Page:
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Returning genetic incidental findings without patient consent violates basic rights
Date:5/17/2013

MINNEAPOLIS/ST. PAUL (05/15/2012)Informed consent is the backbone of patient care. Genetic testing has long required patient consent and patients have had a "right not to know" the results. However, as 21st century medicine now begins to use the tools of genome sequencing, an enormous debate has erupted over whether patients' rights will continue in an era of medical genomics.

Recent recommendations from the American College of Medical Genetics and Genomics (ACMG) suggest no. On March 22, the ACMG released recommendations stating that when clinical sequencing is undertaken for any medical reason, laboratories must examine 57 other specific genes to look for incidental findings. These findings must then be reported to the clinician and the patient. In an April 25 "clarification," ACMG said that failure to report these findings would be considered "unethical." The patient has no opportunity to opt-out of the testing of the 57 genes, except to decline all sequencing. The recommendations also apply to children.

In a paper to be published in 'Science 'May 16 online ahead of print, authors Susan M. Wolf, J.D. (University of Minnesota), George J. Annas, J.D., M.P.H. (Boston University), and Sherman Elias, M.D. (Northwestern University) push back against these recommendations, and offer compelling reasons why patient autonomy must remain firmly in place as science advances. Their article on Patient Autonomy and Incidental Findings in Clinical Genomics urges ACMG to reconsider their recommendations. This article is published with a reply by Amy McGuire, J.D., Ph.D. (Baylor College of Medicine) and colleagues.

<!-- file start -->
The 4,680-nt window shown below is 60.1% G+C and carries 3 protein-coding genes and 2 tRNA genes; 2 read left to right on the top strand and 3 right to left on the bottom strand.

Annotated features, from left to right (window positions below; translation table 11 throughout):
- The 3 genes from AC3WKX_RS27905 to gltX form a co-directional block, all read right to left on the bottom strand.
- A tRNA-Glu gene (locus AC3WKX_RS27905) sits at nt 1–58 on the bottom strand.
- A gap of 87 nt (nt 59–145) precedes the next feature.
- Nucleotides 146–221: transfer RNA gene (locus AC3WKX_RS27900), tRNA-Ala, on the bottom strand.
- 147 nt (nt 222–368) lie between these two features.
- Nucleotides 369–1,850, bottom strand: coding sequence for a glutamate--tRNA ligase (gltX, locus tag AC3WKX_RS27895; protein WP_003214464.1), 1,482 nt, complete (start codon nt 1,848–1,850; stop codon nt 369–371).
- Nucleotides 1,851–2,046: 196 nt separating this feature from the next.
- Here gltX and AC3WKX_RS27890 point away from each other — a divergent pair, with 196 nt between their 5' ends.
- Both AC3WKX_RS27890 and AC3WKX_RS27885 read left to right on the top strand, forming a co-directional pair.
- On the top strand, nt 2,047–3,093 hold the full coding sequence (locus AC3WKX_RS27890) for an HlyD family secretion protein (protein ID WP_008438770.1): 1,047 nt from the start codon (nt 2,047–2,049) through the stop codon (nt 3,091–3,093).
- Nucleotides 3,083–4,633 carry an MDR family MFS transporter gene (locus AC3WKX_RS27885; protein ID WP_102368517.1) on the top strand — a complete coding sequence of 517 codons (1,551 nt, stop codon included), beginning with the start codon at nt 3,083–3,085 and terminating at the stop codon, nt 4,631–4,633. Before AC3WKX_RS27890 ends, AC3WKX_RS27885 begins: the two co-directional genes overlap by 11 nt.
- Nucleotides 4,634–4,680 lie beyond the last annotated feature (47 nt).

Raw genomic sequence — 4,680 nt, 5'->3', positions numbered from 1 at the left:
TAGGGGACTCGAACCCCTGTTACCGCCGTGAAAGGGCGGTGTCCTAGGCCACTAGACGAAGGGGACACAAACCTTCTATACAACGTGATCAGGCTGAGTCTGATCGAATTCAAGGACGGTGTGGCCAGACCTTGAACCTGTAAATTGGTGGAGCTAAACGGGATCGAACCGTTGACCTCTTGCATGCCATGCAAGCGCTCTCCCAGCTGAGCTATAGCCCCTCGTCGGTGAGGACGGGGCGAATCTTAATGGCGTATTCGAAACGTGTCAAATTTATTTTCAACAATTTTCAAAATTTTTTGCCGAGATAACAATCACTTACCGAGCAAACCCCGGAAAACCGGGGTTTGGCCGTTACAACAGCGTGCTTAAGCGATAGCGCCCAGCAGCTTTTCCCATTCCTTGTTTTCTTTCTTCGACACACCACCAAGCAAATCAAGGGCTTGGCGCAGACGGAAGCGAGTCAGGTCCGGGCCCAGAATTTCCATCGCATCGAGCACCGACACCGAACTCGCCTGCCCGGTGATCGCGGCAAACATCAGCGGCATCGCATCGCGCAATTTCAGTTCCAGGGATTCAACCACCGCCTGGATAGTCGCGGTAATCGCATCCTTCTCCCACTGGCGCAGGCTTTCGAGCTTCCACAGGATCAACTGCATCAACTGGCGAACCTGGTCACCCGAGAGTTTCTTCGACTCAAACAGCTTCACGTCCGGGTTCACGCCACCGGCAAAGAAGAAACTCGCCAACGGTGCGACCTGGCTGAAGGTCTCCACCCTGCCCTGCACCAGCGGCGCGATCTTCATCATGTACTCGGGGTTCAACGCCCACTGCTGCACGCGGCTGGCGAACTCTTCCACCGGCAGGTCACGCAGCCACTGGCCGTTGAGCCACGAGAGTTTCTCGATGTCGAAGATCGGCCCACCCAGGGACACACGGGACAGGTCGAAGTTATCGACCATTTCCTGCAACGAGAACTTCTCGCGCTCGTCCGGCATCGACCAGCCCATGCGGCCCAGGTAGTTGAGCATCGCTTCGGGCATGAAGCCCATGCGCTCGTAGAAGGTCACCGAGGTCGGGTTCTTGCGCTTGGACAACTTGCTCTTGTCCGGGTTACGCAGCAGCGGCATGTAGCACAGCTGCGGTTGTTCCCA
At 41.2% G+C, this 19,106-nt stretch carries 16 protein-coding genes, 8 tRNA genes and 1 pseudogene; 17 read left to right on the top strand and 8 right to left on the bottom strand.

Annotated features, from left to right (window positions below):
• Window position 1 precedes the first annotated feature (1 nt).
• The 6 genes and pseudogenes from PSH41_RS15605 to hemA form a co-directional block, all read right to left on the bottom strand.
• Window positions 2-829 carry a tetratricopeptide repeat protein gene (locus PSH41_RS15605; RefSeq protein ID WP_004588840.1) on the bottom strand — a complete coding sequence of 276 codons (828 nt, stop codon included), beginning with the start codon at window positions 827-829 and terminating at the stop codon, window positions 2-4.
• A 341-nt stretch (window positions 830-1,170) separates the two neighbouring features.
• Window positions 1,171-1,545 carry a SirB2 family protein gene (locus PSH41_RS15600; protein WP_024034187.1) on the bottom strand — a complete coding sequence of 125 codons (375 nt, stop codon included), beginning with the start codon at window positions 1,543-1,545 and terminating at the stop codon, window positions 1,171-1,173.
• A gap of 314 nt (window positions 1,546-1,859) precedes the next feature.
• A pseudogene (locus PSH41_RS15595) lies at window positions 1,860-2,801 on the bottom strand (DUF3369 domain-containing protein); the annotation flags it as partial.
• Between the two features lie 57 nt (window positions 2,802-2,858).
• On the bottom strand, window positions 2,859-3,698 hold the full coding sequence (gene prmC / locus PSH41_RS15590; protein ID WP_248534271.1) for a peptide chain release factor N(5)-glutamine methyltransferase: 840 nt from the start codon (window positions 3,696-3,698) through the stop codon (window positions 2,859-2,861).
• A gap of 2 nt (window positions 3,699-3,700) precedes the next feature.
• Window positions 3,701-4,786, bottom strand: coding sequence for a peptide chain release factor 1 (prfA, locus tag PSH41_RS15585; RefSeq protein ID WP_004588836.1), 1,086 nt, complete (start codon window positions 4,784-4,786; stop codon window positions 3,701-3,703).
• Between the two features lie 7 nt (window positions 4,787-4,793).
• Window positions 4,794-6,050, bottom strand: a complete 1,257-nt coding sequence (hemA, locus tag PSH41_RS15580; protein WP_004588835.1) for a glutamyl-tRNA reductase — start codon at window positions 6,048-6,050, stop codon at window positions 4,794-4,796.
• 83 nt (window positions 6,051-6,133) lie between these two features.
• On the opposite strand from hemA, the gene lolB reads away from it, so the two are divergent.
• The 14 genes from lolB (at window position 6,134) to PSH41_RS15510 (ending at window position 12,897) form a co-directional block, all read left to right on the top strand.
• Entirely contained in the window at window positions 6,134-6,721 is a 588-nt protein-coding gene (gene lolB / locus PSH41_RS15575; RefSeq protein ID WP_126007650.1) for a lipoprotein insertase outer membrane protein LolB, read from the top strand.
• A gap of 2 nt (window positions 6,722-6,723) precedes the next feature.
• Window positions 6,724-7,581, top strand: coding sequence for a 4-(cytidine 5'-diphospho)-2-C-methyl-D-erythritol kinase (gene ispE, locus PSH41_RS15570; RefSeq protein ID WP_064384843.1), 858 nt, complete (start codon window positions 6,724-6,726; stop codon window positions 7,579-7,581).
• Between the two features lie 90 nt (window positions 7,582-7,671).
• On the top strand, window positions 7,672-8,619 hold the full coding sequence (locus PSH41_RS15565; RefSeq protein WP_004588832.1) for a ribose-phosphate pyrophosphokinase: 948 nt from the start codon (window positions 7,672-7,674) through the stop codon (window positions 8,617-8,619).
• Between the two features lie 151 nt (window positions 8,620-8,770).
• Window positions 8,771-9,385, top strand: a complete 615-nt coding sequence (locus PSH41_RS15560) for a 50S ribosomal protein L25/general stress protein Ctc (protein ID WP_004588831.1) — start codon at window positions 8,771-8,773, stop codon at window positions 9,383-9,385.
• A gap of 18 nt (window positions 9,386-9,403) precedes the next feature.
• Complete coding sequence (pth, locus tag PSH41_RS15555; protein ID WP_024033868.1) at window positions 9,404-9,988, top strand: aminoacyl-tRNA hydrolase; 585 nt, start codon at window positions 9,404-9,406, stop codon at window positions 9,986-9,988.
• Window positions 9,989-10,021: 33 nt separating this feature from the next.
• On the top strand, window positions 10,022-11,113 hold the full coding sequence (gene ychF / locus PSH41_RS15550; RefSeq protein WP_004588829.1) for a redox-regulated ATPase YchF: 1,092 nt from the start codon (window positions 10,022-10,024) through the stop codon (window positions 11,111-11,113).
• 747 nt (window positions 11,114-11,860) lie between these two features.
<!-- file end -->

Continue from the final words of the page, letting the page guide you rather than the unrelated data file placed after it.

Wolf, Annas, and Elias argue that, "The ACMG's 'minimum list [of 57 genes]' includes mutations in genes that patients have long been able to refuse testing for, including cancer risk mutations (such as BRCA1) and cardiovascular risk mutations." They point out that "There are many circumstances in which a patient may decline su
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Contact: Martha Coventry
coven002@umn.edu
612-625-2948
University of Minnesota
Source:Eurekalert

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